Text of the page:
Even though this is a subject that could potentially get me crucified among Dollhouse fans and potentially subvert my part of the Save Dollhouse campaign, “Belonging” solidified a belief I’ve held for a while:
Eliza Dushku is the weakest aspect of Dollhouse.
I’m not going to say she is a bad actress. I am just going to say that for her acting range and style, Dollhouse is not a good role for her. Dushku’s acting is so stilted, I have yet to honestly believe that she is any character she portrays. To me, her acting range is not conducive to a lead actress; it is more appropriate for supporting roles—like Faith on Buffy the Vampire Slayer.
If I had to put my finger on a single aspect of Dollhouse that drives away potential viewers, it would be that skeptics are turned away by her consistently subpar and awkward performances.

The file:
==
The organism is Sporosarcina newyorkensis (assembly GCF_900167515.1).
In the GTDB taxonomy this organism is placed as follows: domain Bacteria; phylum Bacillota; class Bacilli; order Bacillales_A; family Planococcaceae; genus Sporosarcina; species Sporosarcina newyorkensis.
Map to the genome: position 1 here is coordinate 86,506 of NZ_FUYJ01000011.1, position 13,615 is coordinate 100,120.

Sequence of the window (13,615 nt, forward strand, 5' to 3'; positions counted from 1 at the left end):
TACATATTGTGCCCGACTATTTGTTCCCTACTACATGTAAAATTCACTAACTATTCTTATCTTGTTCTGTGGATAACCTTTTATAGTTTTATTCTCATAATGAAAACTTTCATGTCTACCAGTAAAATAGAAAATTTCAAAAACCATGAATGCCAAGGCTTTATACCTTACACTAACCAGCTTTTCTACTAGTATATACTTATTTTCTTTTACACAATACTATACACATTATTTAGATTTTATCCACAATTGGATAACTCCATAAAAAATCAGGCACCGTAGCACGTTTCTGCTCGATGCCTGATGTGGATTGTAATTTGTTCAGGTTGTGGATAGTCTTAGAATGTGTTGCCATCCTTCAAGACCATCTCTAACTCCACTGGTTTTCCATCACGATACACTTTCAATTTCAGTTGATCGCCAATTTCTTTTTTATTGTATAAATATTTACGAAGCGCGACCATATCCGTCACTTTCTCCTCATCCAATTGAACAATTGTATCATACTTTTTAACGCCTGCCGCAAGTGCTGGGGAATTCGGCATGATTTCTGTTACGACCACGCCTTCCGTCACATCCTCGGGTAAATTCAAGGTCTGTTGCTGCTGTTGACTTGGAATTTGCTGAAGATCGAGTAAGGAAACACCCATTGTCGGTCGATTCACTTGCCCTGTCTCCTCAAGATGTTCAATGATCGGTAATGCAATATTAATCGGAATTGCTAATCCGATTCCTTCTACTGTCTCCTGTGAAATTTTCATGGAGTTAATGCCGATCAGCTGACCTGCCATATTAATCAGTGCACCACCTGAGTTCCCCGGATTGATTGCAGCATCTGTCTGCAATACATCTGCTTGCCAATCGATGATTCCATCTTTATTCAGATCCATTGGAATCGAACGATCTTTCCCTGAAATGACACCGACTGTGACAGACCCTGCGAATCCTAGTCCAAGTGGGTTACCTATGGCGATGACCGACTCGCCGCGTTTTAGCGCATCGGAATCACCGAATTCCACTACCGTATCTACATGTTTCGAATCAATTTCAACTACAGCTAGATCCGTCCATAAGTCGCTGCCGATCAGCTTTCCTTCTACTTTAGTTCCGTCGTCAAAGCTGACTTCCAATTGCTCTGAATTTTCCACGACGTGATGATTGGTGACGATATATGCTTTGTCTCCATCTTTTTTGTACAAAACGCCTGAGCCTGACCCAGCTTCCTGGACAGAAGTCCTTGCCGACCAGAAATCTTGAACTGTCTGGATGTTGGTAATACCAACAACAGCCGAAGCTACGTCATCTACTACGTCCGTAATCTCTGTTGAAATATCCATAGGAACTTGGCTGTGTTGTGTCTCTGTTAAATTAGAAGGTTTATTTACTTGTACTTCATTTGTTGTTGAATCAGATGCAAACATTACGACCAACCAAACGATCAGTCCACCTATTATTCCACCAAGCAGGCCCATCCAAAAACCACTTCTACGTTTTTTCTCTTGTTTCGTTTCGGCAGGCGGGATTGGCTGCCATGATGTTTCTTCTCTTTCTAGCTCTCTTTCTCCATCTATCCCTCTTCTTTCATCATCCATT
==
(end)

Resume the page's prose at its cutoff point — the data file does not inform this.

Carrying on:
My newest post over at TVverdict is a topic obviously near and dear to my heart: keeping Dollhouse on the air. This week, I tackle why the show is worth watching even though you might’ve heard otherwise.
Below is an excerpt from the post:
Unlike Whedon’s other shows, it is set in a world not so different from ours. There are no vampires. No werewolves. No Alliance, Reavers, or Evil League of Evil. The primary antagonist of Dollhouse is unchecked and irresponsible corporate technological advancement.
How’s that for an abstract villain? And to further complicate matters, this abstraction is also what motivates our protagonists because it’s their behind-the-scenes employer and reason for being.
It really is a sticky mess.
And among all that, Dollhouse manages to embed societal commentary about human trafficking, prostitution, and free will. And the shows creators also manage to find time to create an ensemble cast with incredible synergy and style as well as provide intriguing plots, action, hot girls with guns, handsome guys who can legitimately act, and some humor thrown in for good measure. I can’t remember where I saw the quote, but I agree: Dollhouse is the smartest show you’re not watching.
Intrigued yet? Be sure to check out the complete article at TVverdict.com.